Leave it to the bu$h administration to punish the wrong people For once and for all, can we get this straight? Our "illegal immigration problem" is actually an illegal employer problem. If employers didn't hire workers who do not have the legal right to work in the U.S., the problem of illegal immigration would diminish to manageable. Especially if we helped Mexico out with some economic development aid and got over the futility and stupidity of our "war on drugs."
So this just makes me shake my head in disbelief. Less than two weeks ago, Immigration launched a massive raid on a kosher meatpacking plant in northern Iowa, and signaling aWols new tough-guy stance, 270 of the workers arrested have already been tried and sentenced to five months in federal prison in makeshift courtrooms set up in trailers next to cattle pens. How fucking appropriate. No charges have been brought against the operators of the plant, Agriprocessors Inc., but there have been some indications that prosecutors might be preparing a case against the company. Immigrants who pled guilty agreed, as part of the condition of their pleas, to cooperate with any further investigation. They have five months. They need to get crackin.'
$4.00 per gallon Wow, am I ever glad I stopped driving unless I am going out of town almost three years ago, when gas hit three bucks a gallon. (As long time readers know, circumstance precipitated and reinforced that commitment. A car accident coupled with an almost-four-month wait for a hybrid converged, and I simultaneously developed the public transit habit while losing the patience to drive a manual transmission in heavy, congested, surface-street trafic.) For months now I have been noticing a sea change from my perch above an arterial street in a major city. I am seeing a lot more Prius Hybrids - a few days ago at Main and Linwood, I saw five of them sitting at the intersection, waiting for the light to change. I am also noticing a lot more Smart Cars and Mini Coopers and Scion subcompacts, and now that spring has sprung, I am also seeing a lot more scooters and motorcycles, and for the first time ever, last week I had to wait for the next bus because the bike rack on the front was full. I did not get pissed off at this. Instead, I rejoiced.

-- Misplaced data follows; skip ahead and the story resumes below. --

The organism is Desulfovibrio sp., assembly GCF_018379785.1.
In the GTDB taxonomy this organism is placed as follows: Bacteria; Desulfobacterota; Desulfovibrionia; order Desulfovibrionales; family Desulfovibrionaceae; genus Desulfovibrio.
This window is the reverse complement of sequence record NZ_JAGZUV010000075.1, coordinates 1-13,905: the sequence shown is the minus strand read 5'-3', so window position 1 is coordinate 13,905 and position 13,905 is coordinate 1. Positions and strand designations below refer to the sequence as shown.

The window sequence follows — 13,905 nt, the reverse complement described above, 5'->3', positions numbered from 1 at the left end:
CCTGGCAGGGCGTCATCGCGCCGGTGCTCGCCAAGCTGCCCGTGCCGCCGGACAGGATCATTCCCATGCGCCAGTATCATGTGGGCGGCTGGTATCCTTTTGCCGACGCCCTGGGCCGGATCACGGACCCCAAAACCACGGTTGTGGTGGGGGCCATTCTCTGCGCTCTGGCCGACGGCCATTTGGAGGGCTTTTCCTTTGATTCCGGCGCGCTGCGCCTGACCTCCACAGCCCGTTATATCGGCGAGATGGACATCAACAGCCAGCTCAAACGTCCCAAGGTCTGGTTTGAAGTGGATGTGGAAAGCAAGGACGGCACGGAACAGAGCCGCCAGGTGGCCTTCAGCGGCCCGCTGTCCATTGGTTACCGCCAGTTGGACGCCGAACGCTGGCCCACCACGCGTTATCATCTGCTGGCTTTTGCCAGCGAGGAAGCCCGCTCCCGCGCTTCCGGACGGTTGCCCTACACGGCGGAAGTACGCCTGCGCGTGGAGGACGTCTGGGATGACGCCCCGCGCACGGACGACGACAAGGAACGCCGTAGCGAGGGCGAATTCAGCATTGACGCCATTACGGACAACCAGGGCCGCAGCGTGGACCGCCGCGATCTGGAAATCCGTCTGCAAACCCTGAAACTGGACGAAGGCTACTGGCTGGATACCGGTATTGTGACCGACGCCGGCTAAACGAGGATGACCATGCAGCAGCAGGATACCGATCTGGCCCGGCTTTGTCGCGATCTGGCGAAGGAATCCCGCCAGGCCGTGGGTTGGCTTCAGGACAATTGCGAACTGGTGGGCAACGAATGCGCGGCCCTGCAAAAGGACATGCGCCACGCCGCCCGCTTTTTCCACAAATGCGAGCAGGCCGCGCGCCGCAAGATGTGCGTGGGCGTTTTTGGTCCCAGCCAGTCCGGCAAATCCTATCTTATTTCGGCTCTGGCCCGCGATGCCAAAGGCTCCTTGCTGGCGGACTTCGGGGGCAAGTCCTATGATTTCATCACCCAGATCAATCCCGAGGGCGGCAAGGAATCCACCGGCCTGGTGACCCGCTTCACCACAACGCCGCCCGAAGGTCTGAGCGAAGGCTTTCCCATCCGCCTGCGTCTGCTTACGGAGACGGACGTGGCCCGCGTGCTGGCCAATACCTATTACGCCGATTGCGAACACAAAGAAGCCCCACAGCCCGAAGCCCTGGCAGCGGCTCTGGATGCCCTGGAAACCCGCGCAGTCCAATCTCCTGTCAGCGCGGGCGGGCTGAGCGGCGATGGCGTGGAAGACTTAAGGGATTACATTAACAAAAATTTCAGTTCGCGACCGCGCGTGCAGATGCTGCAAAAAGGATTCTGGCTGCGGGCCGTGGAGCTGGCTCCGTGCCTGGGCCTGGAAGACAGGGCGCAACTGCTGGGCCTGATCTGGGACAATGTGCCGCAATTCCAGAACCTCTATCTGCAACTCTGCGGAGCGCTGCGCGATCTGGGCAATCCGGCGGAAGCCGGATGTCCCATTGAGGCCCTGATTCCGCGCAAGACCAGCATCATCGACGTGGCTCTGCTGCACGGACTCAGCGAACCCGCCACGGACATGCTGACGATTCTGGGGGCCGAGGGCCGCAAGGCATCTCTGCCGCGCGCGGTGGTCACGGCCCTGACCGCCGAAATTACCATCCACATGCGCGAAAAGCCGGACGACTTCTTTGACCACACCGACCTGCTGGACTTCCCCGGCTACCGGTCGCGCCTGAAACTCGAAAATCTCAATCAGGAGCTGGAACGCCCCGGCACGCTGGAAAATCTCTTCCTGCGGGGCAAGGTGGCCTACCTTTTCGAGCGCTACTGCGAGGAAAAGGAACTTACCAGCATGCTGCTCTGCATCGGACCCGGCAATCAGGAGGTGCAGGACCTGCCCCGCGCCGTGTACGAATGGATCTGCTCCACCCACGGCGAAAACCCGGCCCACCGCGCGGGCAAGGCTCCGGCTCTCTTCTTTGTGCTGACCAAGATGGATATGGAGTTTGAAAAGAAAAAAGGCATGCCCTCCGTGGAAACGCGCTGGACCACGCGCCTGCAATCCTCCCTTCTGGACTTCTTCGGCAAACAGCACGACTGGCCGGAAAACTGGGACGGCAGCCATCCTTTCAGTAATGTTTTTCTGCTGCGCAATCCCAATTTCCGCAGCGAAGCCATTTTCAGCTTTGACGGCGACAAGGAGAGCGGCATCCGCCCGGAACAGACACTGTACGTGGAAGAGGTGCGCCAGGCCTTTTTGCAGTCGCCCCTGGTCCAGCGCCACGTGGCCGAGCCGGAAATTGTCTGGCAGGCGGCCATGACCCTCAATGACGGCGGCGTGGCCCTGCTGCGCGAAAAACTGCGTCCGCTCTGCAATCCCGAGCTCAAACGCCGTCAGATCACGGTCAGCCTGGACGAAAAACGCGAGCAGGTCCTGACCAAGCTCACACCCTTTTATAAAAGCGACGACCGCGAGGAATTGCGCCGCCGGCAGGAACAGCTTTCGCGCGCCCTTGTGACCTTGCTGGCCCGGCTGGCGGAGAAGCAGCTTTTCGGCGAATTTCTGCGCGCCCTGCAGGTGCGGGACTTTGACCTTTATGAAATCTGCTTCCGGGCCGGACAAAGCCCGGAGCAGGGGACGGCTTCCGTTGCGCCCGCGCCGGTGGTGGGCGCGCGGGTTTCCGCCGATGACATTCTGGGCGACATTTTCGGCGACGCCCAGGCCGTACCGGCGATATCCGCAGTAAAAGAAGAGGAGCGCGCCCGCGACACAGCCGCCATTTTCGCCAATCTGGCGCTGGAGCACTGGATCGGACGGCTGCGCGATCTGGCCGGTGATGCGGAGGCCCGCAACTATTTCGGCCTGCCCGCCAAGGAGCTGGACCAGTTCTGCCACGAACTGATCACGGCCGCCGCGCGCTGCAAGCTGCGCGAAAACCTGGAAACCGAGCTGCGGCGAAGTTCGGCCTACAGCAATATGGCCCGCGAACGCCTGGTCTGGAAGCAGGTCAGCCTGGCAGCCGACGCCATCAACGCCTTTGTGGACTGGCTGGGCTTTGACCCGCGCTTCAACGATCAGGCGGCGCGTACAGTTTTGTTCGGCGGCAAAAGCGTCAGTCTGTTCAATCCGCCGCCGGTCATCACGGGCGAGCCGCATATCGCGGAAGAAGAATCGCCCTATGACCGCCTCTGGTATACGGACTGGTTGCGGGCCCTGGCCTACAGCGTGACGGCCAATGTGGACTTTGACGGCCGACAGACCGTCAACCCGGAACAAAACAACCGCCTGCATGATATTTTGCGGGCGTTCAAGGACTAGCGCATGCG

This is a first Shortly after a judges order was entered last week, a Sudanese detainee and accused al Qaeda conspirator who has been confined at Guantanamo for six years called home to consult with his family about retaining private legal counsel at their expense. Ibrahim al Qosi, 47, had earlier fired his U.S. military lawyer and threatened to boycott his war crimes trial. He said he wanted to talk by telephone with his brother, presumably in Khartoum, to get the Sudanese Bar Association to line him up a defense lawyer instead...In response, Air Force Lt. Col. Nancy Paul, a military judge, ordered lawyers to arrange the call through the International Committee of the Red Cross. She gave them until July 1...But commanders at the prison camp, ringed by barbed wire and overlooking the Caribbean, accomplished the assignment soon after the judge gaveled the court to a closure. I want to say once more that I feel deeply indebted to the JAG officers who have draw a line and held it, serving Justice first. And major props to McClatchy in general and the Miami Herald in particular. They are filling a vital need in reporting on the tropical gulag, appropriately situated on the island with the only communist government ever to be established in the western hemisphere.